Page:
Community

Homeowners in MRAs to have access to septic loans

Low-interest loans will be available as soon as next month for homeowners in Vashon’s marine recovery areas (MRAs) to repair or replace their failing septic systems.

King County, which received funds for the septic loan program last summer, announced last week that it has chosen a lender to administer a $350,000 revolving loan program for islanders in MRAs who have been told to update their systems. It selected Craft3, a nonprofit lending organization that has offices in western Washington and Oregon, to administer the loans.

“We’re very excited about this, and I know the community is excited about it,” said Stella Chao, deputy director for environmental health at Public Health – Seattle & King County. “We want to get it up and running soon.”

Chao said the agency chose Craft3 from several organizations that applied to administer the program because it has experience with lending for septic work and would take a broad approach when considering loan applicants and their needs.

“They take into consideration a lot of different things that aren’t what your standard financial institutions consider when you apply for a loan and get a certain interest rate. Craft3 will look at other issues specific to Vashon Island property owners,” Chao said.

Several islanders, including Carl Sells and Tim Johnson with the Vashon-Maury Island Community Council, have long advocated for King County to provide financial assistance to those who couldn’t afford the septic work required by the state. A new septic system can cost between $15,000 and $40,000, and some who own property within an MRA, Chao said, have low incomes, are elderly or inherited their homes.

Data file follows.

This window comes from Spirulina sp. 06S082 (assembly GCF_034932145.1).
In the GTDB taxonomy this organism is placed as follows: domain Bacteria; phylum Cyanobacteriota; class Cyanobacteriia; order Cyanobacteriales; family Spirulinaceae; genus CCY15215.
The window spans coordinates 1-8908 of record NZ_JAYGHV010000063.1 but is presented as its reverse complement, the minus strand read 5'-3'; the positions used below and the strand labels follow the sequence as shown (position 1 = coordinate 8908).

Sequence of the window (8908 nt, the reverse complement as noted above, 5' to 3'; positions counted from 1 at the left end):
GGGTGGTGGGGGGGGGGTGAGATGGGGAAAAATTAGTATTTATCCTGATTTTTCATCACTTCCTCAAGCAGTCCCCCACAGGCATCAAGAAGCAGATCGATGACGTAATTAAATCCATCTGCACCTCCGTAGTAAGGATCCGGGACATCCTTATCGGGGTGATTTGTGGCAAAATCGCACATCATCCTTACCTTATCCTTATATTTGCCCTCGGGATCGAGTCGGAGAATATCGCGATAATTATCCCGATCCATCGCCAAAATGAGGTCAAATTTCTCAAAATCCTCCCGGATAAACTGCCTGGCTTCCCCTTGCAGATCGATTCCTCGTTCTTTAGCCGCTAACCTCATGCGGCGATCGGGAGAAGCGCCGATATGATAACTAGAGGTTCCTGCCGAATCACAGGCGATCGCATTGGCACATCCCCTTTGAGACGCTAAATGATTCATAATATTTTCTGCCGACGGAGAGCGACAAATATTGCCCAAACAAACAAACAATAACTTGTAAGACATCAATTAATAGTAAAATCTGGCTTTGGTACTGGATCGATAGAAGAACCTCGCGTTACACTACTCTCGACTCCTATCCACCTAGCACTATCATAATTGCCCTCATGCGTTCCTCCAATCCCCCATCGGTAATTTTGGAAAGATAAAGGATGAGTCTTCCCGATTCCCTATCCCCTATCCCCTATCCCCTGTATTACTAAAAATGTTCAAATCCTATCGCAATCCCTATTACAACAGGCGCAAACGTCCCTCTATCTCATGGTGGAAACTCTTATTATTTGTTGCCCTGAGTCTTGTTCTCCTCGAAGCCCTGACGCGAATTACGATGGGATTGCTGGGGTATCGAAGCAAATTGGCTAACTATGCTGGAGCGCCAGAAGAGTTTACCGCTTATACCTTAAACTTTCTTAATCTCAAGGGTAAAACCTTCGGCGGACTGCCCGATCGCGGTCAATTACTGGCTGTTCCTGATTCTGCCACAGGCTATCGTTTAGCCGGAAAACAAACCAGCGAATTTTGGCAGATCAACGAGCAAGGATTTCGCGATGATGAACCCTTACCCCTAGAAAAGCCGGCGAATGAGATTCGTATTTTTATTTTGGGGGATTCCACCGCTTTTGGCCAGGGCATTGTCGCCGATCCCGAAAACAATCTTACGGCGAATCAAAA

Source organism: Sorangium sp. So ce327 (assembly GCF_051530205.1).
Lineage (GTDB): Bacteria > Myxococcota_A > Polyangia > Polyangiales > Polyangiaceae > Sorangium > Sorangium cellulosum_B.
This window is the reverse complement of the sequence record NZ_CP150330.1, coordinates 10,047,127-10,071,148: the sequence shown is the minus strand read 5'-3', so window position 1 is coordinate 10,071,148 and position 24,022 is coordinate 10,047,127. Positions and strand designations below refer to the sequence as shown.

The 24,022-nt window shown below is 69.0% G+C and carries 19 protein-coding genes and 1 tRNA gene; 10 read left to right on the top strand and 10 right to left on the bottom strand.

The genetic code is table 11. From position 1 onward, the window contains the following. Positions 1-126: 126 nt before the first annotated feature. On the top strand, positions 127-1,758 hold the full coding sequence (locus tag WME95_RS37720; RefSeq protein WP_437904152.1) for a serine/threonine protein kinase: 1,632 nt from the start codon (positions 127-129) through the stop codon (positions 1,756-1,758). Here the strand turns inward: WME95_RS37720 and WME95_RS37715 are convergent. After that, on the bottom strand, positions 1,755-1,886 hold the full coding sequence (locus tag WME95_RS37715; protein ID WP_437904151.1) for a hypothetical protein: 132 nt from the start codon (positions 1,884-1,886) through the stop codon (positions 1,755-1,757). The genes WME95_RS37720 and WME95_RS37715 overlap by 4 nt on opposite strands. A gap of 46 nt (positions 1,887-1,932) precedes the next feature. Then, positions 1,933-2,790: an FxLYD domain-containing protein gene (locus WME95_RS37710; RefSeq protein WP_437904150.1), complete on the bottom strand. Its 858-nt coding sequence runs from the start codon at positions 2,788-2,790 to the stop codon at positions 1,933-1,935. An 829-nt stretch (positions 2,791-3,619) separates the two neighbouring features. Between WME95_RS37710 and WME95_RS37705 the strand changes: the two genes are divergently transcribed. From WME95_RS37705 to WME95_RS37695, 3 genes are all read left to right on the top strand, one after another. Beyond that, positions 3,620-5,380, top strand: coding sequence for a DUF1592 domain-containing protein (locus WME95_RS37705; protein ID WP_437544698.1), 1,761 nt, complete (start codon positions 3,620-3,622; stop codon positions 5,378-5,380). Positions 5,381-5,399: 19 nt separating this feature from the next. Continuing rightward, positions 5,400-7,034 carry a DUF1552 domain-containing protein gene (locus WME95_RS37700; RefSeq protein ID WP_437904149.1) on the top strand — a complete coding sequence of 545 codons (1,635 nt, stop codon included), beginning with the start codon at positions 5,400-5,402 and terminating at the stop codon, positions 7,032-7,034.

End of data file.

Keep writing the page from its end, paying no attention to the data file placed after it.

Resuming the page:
“Property owners that we know are going to have financial hardship,” she said. “They are not necessary people that have a lot of money.”

The county tried twice before to secure funding for a loan program, but was unsuccessful, in part, Chao said, because many homeowners had yet to return the proper paperwork on their existing septic systems. Now, fewer than 10 homeowners have yet to respond to the county with information on their septic systems. They are accruing fines of $25 a day.

“All of the folks that turned in operation and maintenance reports and contacted us so we could we could have an assessment of the situation were part of our success in getting these funds,” Chao said.

The county eventually secured $350,000 from the Environmental Protection Agency’s Nation Estuary Program. Chao said that thanks to efforts by former Gov. Chris Gregoire and former Rep. Norm Dicks, almost all of the funds from the federal program that were designated for Puget Sound went to the new septic loan program.

“This money is meant for restoring Puget Sound, and King County got the bulk of the money,” she said. “We do have a lot of population here, but it was a recognition by the state that this was an important place to invest in.”

The county plans for Craft3 to open applications for loans by May 10. Those who live on Quartermaster Harbor will have priority in the loan disbursement process.

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